School Climate & Safety Report Roundup

Study Uses ‘Growth Mindset’ to Combat Teenage Depression

By Evie Blad — September 30, 2014 1 min read
  • Save to favorites
  • Print

Many a nurturing parent has soothed a bullied child with a reminder that social awkwardness will change, that the bullies may one day regret it, and that people slide up and down the social totem pole throughout their lives.

New research makes a case for using that approach to combat adolescent depression, and it relies on the same core idea as research on the “growth mindset.” Growth mindset researchers have found that students’ academic achievement improves when they learn that their mind is capable of change, and that they aren’t born with fixed skill sets they can’t outgrow.

For a study published this month in the journal Clinical Psychological Science, researchers tested an intervention with 600 freshmen in three high schools. Students randomly assigned to the intervention group read a text about how “being bullied is not the result of a fixed, personal deficiency, nor are bullies essentially ‘bad’ people” and an “article about brain plasticity.” They then wrote a narrative to share with future freshmen on how personalities can change. Students in the control group read a passage on the malleability of a trait not related to personality: athletic ability.

A follow-up nine months later showed that rates of clinically significant depressive symptoms rose by 39 percent among the control-group students, in line with previous research on depression in adolescence. But the students who read about the malleability of personality showed no such increase in depressive symptoms, even if they were bullied.

A version of this article appeared in the October 01, 2014 edition of Education Week as Study Uses ‘Growth Mindset’ to Combat Teenage Depression

Events

School & District Management Webinar Fostering Student Well-Being with Programs That Work
Protecting student well-being has never been more important. Join this webinar to learn how to ensure your programs yield the best outcomes.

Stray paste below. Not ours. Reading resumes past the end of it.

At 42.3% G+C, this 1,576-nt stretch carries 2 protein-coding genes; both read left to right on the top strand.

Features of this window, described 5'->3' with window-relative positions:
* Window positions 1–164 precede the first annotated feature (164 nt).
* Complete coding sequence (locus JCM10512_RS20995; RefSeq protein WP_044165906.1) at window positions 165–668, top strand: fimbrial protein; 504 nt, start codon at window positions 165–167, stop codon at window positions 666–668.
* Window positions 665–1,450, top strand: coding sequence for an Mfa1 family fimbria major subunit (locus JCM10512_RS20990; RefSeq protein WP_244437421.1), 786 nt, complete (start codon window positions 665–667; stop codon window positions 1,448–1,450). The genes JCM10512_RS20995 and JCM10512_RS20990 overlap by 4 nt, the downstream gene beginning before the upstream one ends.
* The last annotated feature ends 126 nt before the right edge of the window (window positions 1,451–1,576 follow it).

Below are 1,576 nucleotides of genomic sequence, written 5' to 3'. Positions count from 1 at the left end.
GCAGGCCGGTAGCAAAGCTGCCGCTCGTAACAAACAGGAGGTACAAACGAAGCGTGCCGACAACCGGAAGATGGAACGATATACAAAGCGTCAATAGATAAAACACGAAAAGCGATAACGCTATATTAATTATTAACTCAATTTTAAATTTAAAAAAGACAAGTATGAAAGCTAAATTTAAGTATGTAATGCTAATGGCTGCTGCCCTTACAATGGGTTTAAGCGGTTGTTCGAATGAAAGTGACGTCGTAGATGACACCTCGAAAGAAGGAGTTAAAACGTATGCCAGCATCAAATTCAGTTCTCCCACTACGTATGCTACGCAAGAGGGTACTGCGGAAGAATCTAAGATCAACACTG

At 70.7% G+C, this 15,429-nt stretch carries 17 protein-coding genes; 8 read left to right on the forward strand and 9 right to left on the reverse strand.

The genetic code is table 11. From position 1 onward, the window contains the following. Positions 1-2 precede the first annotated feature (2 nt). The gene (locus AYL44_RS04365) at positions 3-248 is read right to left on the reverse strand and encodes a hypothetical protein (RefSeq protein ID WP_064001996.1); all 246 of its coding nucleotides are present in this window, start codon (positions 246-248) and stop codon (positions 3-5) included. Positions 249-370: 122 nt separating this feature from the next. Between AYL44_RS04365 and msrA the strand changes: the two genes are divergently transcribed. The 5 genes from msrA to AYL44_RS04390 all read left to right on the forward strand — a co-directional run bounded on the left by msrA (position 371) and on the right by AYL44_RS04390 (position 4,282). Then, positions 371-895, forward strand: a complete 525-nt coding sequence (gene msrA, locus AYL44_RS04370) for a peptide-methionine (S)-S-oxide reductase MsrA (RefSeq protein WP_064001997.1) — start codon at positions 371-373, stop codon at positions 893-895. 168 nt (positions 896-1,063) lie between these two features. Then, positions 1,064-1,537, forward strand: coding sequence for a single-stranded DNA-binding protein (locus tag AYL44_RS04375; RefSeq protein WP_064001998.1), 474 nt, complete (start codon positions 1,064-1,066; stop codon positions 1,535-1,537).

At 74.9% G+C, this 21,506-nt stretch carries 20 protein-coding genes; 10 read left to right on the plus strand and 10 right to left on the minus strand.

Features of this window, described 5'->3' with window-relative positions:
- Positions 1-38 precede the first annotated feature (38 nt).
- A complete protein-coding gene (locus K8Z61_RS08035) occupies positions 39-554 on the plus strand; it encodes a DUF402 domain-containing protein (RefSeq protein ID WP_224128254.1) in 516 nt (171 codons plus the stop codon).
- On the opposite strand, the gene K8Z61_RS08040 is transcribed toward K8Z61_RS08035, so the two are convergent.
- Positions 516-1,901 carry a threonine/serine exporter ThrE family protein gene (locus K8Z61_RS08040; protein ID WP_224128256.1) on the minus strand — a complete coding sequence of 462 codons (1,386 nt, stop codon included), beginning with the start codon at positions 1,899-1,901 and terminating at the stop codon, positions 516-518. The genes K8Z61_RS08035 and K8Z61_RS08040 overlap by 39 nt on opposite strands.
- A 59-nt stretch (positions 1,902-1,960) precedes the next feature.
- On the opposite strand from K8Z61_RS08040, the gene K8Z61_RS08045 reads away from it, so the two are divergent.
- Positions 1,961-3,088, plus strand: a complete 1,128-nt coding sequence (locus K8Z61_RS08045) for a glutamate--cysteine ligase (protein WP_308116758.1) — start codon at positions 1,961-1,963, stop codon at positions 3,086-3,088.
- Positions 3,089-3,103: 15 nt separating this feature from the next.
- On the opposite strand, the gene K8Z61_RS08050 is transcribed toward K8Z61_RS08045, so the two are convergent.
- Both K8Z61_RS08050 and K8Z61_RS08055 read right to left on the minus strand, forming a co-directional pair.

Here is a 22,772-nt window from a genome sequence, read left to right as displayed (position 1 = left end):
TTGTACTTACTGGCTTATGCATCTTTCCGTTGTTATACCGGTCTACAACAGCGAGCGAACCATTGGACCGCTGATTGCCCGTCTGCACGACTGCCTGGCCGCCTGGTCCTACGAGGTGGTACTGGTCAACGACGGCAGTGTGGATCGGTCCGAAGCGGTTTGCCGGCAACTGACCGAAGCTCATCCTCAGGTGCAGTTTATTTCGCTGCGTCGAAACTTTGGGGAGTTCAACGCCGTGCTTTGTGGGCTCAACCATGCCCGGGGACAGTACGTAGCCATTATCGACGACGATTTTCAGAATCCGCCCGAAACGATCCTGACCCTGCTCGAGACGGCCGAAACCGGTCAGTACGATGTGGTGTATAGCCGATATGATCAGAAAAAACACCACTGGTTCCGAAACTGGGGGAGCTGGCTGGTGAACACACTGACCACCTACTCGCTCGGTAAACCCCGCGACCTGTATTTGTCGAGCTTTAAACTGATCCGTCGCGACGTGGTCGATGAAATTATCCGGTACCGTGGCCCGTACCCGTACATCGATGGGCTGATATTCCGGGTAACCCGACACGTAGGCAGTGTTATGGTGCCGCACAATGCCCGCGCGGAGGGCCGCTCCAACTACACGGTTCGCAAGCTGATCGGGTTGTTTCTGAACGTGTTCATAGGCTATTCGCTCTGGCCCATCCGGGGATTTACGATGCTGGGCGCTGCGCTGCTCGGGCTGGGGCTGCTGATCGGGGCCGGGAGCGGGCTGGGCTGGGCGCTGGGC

Reading & Literacy Webinar 'Science of Reading': What Are the Components?
Learn how to adopt a “science of reading” approach to early literacy to effectively build students’ vocabulary and content knowledge.
School & District Management K-12 Essentials Forum Effective Communication for School Leaders: A Forum
Join us for an afternoon of discussions on how school and district leaders can motivate staff, make the most of social media, and more.

EdWeek Top School Jobs

Teacher Jobs
Search over ten thousand teaching jobs nationwide — elementary, middle, high school and more.
View Jobs
Principal Jobs
Find hundreds of jobs for principals, assistant principals, and other school leadership roles.
View Jobs
Administrator Jobs
Over a thousand district-level jobs: superintendents, directors, more.
View Jobs
Support Staff Jobs
Search thousands of jobs, from paraprofessionals to counselors and more.
View Jobs

Read Next

School Climate & Safety School Shootings Reach Record Level, Data Show
There have been 35 school shootings so far in 2022, more than in any single year since Education Week began tracking the incidents in 2018.
2 min read
A Tulsa Police officer films the area outside of the McLain High School football stadium after a shooting during a football game Friday, Sept. 30, 2022 in Tulsa, Okla. Police say a teenager was killed and another was wounded in a shooting at a high school homecoming football game in Oklahoma Friday night.
A Tulsa, Okla., police officer films the area outside of the McLain High School football stadium after a shooting during a football game Sept. 30. Police say a teenager was killed and another wounded in a shooting at a homecoming football game.
Mike Simons/Tulsa World via AP
School Climate & Safety 'Swatting' Calls and Lockdowns: Tips for Schools to Ease the Anxiety and Disruption
How school administrators can prepare for lockdowns and restore calm.
4 min read
A male police officer in a dark blue uniform walks between two white police SUVs parked in front of a three-story, red brick school building.
A police officer patrolled Glennwood Elementary School in Decatur, Ga., while the school was on lockdown in 2018.
John Amis/AP
School Climate & Safety 'Swatting' Hoaxes Disrupt Schools Across the Country. What Educators Need to Know
School lockdowns can cause stress to students, teachers, and families, even if threats don't materialize.
8 min read
A bald man and a woman with long brown hair tearfully hug a teen girl who is wearing a pale beighe backpack. Three women look on with concerned expressions.
A family shares a tearful reunion after Thomas Jefferson High School in San Antonio, Texas, went into lockdown because of a false report of a shooting.
Kin Man Hui/The San Antonio Express-News via AP